We were kissing on a friend’s bed.
She lifted her head and asked me, “Is it okay if I leave you a hickey?”
I said no because my parents would see it.
We’d been dating for exactly one month, but neither of our parents knew. Our friends knew, and anyone who saw us holding hands in the school hallway knew, but neither of us was ready to come out.
She was — is — bisexual, but I didn’t know who I was. I didn’t even know I liked girls until a couple of months before we started dating.
If my parents saw a hickey on my neck, I had no idea how they’d react.
Anyway, the kissing continued. Eventually, she lowered her head and started kissing my neck, and a few moments later she met my eyes, and with fake worry, she said she’d “accidentally” left hickeys.
My eyes widened, and I got up to look in the mirror. Sure enough, two dark marks were in visible spots on my neck.
Hours later, we were in her room. She asked me if I was angry with her, and do you know what I did? I kissed her.
I was pissed, I was scared, I was worried, but I kissed her.
Eventually, my parents came to pick me up. To this day, my dad knows nothing about those hickeys, but my mom saw them once we got home.
She asked me what was on my neck, and I made up a lie about how I got bruised. I don’t know why I thought she’d believe it.
Later, she asked to talk to me, and she asked me who’d given me those hickeys.
I don’t know what else she or I said. The only thing I remember is that I launched myself into her arms and cried.
She told me everything was okay.
My mom asked me to tell my dad.
Not about the hickeys — she helped me hide those — but about the girl I was dating. She told me it was a secret she couldn’t keep from him, but she also knew she couldn’t be the one to tell him.
I was terrified, and not even close to being ready, but it was the right thing to do, so I did.
My dad was furious and asked a lot of questions. I don’t remember much of what he said, but I do remember what happened next.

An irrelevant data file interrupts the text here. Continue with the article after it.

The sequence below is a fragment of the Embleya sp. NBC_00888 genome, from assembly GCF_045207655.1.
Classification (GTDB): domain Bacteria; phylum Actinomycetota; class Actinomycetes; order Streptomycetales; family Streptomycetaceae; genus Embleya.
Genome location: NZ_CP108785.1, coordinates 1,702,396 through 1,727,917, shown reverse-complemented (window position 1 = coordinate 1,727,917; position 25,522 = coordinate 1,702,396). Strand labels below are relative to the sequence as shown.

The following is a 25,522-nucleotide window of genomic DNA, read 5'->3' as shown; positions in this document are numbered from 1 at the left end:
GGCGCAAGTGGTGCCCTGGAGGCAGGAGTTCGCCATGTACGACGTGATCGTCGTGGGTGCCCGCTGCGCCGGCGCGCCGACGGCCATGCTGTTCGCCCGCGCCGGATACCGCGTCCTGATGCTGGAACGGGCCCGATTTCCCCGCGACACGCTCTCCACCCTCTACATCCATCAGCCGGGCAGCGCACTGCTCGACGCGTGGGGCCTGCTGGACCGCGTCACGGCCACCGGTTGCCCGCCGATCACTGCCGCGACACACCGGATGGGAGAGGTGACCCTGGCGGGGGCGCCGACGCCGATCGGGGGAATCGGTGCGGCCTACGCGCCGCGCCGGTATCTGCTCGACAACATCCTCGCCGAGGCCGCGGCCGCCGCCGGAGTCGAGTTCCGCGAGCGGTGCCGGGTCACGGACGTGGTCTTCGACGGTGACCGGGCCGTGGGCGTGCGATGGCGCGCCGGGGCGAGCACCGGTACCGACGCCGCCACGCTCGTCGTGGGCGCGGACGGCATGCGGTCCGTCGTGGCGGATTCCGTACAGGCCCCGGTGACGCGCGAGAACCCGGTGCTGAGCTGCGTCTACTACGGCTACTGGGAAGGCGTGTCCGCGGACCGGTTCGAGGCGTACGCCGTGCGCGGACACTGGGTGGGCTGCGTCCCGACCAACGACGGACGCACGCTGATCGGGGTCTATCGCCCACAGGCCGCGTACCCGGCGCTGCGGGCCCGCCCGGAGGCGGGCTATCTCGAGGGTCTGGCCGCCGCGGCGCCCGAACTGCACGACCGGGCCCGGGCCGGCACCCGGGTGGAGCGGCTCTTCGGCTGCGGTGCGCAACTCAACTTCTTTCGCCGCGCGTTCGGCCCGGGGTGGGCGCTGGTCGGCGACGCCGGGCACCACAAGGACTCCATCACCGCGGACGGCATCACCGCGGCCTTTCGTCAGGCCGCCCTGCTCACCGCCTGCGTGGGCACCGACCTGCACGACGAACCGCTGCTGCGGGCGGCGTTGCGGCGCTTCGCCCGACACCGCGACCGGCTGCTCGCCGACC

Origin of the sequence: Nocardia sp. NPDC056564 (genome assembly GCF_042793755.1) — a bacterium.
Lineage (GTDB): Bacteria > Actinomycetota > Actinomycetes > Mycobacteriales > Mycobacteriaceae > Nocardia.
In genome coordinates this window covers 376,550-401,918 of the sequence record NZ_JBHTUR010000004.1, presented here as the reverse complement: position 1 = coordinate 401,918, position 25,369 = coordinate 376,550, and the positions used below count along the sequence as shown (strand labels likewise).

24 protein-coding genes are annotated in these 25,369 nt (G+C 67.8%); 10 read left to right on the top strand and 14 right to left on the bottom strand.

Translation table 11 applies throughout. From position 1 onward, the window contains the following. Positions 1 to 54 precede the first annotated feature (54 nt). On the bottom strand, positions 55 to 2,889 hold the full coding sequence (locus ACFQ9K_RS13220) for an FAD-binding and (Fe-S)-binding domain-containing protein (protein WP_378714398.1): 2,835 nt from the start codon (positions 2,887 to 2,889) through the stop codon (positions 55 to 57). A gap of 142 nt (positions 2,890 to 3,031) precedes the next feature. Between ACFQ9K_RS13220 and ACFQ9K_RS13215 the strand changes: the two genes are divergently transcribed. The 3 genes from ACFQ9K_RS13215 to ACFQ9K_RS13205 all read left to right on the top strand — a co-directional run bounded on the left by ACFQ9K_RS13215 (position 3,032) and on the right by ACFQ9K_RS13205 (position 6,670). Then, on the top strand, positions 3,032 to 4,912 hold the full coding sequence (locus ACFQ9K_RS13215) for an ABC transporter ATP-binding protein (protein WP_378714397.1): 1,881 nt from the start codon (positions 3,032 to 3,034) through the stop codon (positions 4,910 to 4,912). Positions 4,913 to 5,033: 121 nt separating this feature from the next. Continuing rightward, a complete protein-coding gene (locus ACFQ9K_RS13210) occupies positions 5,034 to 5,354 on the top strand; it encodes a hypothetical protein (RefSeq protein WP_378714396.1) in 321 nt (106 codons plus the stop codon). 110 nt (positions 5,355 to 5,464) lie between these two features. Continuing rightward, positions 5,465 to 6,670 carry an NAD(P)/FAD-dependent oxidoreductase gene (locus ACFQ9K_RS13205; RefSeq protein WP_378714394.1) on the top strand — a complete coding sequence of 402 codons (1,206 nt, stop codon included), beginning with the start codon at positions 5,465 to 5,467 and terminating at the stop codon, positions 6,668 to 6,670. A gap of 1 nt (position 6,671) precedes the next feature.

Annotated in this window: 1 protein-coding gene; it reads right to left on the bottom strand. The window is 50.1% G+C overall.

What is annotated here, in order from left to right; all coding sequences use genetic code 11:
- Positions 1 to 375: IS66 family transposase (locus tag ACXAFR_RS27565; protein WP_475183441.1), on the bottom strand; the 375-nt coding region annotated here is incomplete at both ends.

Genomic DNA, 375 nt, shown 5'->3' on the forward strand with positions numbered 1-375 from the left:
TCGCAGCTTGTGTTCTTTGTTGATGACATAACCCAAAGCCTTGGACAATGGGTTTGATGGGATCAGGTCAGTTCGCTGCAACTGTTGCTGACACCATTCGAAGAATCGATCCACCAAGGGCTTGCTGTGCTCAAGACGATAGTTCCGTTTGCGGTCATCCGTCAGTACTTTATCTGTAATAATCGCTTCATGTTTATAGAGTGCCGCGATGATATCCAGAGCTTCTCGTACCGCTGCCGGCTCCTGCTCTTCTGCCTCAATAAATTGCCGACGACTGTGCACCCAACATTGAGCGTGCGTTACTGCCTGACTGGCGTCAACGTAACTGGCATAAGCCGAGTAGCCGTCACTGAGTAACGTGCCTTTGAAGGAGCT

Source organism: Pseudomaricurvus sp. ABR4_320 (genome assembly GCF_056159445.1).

He told me to break up with her.
I was crying and heartbroken, but I went to the bathroom upstairs — the only place I could get some privacy, and I called her.
“We can’t do this anymore,” I told her, sobbing.
I wasn’t crying because I didn’t want to lose her, but because my dad didn’t support me as my mom did. (To this day, I wonder how he would’ve reacted if I told him I was dating a guy.)
I knew my mom wasn’t okay with me dating a girl, but she was there for me anyway.
“Why? What happened?” she said.
I told her what happened. Never once did I blame her. She apologized over and over again and said it was her fault, but I said it wasn’t.
“It’s my fault too,” I said.
But that was a lie. Yes, I let her kiss my neck, but I’d trusted her not to leave marks. I believed she would listen to me because… why wouldn’t she?
Even then, I was trying to make her feel better. I’d been the one she’d practically forced to come out by disrespecting my wishes, but I pretended it wasn’t all on her.
She was my first girlfriend, the first person I’d ever been in a relationship with, and I didn’t want to ruin us.
I didn’t break up with her this day.
At this time, my entire family of six were sharing a room because we couldn’t afford a house.
The next morning, I woke up because I heard my dad saying, “Where’s Itxy’s phone?”
My eyes widened because I knew he’d go through my messages. Luckily, I’d slept with my phone beside me, listening to music.
I quickly and discreetly hid my head under my blanket and unlocked my phone. Moving just enough so he wouldn’t notice I was awake, I erased my messages with her, my group chats, and texts with my friends, which held conversations about her too.
When I pretended to wake up moments later, I gave him my phone.
My dad didn’t talk to me after that, but it didn’t go on for long.
He would only say one thing to me every day after school. “Did you break up with her?”
When I said no, it was back to no talking. This went on for three days because on the third day I told him I’d broken up with her.